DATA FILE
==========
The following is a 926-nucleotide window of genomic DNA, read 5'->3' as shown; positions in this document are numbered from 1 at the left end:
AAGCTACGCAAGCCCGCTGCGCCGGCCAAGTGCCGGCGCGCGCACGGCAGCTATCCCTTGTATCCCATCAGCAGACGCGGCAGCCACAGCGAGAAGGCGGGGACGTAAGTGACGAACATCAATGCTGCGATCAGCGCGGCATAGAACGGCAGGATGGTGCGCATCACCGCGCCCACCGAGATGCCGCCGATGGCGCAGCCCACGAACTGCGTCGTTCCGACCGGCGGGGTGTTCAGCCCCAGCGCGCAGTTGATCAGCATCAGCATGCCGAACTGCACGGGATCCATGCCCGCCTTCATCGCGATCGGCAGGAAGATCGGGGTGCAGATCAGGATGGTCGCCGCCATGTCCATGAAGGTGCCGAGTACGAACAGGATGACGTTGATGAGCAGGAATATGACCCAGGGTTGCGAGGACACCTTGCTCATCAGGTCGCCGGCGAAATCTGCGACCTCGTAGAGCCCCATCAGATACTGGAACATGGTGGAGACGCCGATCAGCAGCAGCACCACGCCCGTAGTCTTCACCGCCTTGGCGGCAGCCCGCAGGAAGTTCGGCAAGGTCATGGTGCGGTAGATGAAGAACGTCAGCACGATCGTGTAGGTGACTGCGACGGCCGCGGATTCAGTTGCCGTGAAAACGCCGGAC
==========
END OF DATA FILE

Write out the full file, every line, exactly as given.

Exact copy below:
The following is a 926-nucleotide window of genomic DNA, read 5'->3' as shown; positions in this document are numbered from 1 at the left end:
AAGCTACGCAAGCCCGCTGCGCCGGCCAAGTGCCGGCGCGCGCACGGCAGCTATCCCTTGTATCCCATCAGCAGACGCGGCAGCCACAGCGAGAAGGCGGGGACGTAAGTGACGAACATCAATGCTGCGATCAGCGCGGCATAGAACGGCAGGATGGTGCGCATCACCGCGCCCACCGAGATGCCGCCGATGGCGCAGCCCACGAACTGCGTCGTTCCGACCGGCGGGGTGTTCAGCCCCAGCGCGCAGTTGATCAGCATCAGCATGCCGAACTGCACGGGATCCATGCCCGCCTTCATCGCGATCGGCAGGAAGATCGGGGTGCAGATCAGGATGGTCGCCGCCATGTCCATGAAGGTGCCGAGTACGAACAGGATGACGTTGATGAGCAGGAATATGACCCAGGGTTGCGAGGACACCTTGCTCATCAGGTCGCCGGCGAAATCTGCGACCTCGTAGAGCCCCATCAGATACTGGAACATGGTGGAGACGCCGATCAGCAGCAGCACCACGCCCGTAGTCTTCACCGCCTTGGCGGCAGCCCGCAGGAAGTTCGGCAAGGTCATGGTGCGGTAGATGAAGAACGTCAGCACGATCGTGTAGGTGACTGCGACGGCCGCGGATTCAGTTGCCGTGAAAACGCCGGAC